In the wake of yet another mass shooting, society has come together once again to share a moment of silence for the fallen. But with the consistent rise of gun violence throughout the country, the question of desensitization has become part of the conversation.
Has silence become the new form of justice?
According to the Gun Violence Archive, there have been a total of 298 mass shootings this year alone. The frequency of gun violence is so high that the likelihood of knowing a gun violence victim over a lifetime is 99.85 percent, according to the report.
With the possibility of becoming a victim or knowing one being so tangible, it is safe to say that something has to give.
“I’m upset because they [the government] put weapons before they do the people, and many feel it’s OK that the government does this because it’s in their favor,” said Ceryle Poole, a junior political science major at Florida A&M University.
When asked how she felt about the statistical facts, Poole replied, “it’s very heartbreaking, but not surprising because our government has done nothing to stop gun violence in this country.”
For Gabriella Betancourt, a senior English and film major at Florida State University, this is not just a statistic; this was a reality that she had to face. “I’m from Orlando and my family’s home is a 20-minute drive from where the Pulse nightclub shooting happened. Turns out one of my former classmates from Valencia was shot and lost their life.”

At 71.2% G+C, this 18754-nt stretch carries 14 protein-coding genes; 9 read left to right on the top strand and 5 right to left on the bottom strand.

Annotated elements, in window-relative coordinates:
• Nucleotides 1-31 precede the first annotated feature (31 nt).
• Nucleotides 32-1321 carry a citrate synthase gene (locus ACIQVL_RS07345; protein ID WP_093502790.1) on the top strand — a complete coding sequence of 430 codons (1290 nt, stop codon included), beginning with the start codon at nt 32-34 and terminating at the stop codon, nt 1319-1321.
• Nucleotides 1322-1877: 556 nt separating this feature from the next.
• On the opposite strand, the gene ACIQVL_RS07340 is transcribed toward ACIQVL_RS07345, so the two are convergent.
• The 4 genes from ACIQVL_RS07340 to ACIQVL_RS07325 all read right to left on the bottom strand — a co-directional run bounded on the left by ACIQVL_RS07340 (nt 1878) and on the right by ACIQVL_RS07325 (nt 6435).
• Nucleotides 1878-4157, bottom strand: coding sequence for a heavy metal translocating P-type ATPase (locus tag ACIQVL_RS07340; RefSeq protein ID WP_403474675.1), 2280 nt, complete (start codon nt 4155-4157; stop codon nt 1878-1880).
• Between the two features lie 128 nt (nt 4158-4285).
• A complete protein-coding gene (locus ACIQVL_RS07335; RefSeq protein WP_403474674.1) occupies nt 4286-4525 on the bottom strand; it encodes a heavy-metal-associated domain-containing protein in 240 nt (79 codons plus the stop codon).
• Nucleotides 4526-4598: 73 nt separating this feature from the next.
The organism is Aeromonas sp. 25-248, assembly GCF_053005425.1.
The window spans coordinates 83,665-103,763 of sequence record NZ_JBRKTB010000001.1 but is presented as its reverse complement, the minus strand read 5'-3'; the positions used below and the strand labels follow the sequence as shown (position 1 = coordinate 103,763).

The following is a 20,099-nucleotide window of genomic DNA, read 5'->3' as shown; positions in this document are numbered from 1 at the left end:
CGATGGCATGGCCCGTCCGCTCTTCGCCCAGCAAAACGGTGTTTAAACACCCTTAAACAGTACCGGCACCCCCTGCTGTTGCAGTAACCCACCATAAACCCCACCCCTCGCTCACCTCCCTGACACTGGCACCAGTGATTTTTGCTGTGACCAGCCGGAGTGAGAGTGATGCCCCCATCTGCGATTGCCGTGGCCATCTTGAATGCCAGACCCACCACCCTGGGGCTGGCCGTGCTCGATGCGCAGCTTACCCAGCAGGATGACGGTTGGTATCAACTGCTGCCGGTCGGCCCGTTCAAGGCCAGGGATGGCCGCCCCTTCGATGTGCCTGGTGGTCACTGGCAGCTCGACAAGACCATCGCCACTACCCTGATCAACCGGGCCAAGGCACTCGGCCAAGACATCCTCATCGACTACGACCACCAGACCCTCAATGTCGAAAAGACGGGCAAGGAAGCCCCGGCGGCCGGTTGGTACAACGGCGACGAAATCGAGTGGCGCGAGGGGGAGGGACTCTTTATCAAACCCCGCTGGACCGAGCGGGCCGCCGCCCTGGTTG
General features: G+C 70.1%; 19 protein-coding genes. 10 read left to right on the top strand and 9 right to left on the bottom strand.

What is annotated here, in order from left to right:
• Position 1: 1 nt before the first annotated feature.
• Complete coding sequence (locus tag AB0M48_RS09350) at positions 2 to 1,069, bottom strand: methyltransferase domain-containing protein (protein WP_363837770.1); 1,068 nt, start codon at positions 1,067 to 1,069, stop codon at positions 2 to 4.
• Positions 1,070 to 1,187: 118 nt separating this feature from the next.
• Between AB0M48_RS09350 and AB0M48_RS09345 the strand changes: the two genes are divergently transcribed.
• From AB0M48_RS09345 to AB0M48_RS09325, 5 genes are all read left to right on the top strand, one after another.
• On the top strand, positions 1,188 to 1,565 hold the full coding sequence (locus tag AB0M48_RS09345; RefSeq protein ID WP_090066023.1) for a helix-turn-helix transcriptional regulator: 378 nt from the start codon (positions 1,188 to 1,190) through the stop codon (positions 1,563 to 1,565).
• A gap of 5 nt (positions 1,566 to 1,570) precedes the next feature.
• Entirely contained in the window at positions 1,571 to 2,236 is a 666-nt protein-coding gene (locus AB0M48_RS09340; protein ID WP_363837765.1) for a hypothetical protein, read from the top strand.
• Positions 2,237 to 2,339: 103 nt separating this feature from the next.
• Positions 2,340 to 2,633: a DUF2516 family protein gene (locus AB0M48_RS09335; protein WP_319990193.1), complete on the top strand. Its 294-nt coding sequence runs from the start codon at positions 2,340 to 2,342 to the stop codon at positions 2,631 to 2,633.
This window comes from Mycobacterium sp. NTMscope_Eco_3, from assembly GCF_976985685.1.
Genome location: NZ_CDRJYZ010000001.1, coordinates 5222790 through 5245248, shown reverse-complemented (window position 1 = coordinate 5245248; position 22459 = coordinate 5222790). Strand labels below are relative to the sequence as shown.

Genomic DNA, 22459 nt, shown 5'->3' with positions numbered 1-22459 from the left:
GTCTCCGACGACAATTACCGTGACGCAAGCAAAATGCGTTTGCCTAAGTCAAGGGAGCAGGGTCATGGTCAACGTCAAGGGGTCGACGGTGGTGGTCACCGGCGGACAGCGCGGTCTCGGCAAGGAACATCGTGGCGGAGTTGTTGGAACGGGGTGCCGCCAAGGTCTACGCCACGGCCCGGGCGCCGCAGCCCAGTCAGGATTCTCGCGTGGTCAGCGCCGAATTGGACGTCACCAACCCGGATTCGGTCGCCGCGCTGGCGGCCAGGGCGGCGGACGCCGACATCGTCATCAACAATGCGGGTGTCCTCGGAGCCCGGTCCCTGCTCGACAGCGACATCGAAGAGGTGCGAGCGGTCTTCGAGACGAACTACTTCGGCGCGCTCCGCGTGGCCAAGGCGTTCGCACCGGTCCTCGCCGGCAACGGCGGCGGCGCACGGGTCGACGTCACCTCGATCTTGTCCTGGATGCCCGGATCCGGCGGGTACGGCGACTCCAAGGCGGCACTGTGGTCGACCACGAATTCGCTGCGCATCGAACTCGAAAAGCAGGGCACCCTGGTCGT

Betancourt said the Strozier library shooting that took place on FSU’s campus in 2014 really unsettled her. “It’s something that’s not my tragedy, but not my comfort because it hit close to home.”
Notions like these are mirrored throughout the country as many mourn the 11 lives that were lost Saturday at the synagogue in Pittsburgh. According to CBS news, it was “considered the deadliest attack on the Jewish community in U.S. history,” when 46-year-old Robert Bowers is reported to have opened fire in the Tree of Life Congregation.
Less than a week later, a school shooting took place at David W. Butler High School in Matthews, N.C.
It is clear that the epidemic that is gun violence does not plan on slowing down anytime soon. It is with a heavy heart that many hope that their tears can be met with action to lead to a change.